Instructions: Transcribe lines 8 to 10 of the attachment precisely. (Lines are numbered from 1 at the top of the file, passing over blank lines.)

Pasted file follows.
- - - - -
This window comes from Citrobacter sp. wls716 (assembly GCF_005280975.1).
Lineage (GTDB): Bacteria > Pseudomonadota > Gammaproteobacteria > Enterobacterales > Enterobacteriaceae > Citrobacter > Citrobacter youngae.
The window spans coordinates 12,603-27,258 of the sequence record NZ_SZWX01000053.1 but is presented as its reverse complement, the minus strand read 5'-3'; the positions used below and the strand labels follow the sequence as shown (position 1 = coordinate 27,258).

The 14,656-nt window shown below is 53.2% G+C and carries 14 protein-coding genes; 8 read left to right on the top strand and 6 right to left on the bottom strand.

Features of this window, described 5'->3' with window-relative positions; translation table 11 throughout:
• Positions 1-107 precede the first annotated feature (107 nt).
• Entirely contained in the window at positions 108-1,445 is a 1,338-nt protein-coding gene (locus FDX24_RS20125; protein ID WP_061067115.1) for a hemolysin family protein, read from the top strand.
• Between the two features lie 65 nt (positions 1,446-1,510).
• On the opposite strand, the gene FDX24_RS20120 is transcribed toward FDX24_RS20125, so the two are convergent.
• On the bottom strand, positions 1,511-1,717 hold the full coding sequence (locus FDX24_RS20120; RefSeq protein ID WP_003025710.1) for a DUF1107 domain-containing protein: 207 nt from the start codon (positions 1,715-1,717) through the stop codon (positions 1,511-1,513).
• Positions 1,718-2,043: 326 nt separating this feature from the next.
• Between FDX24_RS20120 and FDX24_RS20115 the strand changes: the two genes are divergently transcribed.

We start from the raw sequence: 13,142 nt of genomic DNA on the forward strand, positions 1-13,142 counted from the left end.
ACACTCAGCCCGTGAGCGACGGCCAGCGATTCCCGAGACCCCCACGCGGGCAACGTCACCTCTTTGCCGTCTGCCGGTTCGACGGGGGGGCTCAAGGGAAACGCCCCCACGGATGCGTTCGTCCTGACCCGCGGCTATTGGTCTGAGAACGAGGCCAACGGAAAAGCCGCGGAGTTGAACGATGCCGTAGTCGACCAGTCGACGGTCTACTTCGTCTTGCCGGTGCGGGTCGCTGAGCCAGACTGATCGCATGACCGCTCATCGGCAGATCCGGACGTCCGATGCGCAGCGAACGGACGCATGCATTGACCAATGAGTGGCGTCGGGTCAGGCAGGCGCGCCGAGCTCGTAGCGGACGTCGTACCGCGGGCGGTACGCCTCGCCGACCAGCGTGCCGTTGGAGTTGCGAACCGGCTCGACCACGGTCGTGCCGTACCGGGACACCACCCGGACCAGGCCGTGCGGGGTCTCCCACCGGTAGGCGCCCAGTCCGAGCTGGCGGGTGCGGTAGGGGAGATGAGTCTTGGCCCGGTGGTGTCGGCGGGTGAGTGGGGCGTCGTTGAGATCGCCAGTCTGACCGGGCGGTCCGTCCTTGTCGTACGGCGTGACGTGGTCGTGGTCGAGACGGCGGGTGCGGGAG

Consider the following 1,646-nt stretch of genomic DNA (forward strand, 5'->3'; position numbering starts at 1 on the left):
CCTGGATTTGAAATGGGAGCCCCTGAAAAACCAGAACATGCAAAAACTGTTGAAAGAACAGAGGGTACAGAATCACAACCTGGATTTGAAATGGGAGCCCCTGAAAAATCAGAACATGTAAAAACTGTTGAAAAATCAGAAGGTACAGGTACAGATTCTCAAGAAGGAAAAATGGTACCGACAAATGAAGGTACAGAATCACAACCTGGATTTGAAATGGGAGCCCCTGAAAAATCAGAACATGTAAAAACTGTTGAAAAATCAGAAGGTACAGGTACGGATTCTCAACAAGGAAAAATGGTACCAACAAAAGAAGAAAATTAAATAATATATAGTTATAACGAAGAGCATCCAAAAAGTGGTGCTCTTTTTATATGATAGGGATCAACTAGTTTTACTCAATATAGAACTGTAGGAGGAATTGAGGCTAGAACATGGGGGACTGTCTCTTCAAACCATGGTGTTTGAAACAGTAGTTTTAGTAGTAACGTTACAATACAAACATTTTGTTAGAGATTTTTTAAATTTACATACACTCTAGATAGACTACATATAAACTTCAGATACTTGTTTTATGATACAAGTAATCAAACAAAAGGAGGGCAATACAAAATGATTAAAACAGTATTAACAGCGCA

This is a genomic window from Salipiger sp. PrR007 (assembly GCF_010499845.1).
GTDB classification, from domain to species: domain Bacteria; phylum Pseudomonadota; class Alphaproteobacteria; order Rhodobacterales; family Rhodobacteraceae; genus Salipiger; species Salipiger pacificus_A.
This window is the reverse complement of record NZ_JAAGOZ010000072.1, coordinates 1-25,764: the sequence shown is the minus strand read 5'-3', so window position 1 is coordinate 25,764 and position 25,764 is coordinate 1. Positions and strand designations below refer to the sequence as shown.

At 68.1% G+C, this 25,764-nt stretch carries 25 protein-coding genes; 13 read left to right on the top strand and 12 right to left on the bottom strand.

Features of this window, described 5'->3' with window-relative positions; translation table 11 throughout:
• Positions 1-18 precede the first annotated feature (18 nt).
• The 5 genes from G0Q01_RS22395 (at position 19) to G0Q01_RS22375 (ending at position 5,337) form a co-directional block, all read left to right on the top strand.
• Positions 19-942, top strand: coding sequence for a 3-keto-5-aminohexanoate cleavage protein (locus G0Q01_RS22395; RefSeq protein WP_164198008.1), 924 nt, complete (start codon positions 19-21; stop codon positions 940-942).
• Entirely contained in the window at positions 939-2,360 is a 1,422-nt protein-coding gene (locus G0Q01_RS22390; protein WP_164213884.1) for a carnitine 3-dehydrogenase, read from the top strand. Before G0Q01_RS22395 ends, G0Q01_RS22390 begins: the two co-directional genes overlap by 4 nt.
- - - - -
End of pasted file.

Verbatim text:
• Between the two features lie 65 nt (positions 1,446-1,510).
• On the opposite strand, the gene FDX24_RS20120 is transcribed toward FDX24_RS20125, so the two are convergent.
• On the bottom strand, positions 1,511-1,717 hold the full coding sequence (locus FDX24_RS20120; RefSeq protein ID WP_003025710.1) for a DUF1107 domain-containing protein: 207 nt from the start codon (positions 1,715-1,717) through the stop codon (positions 1,511-1,513).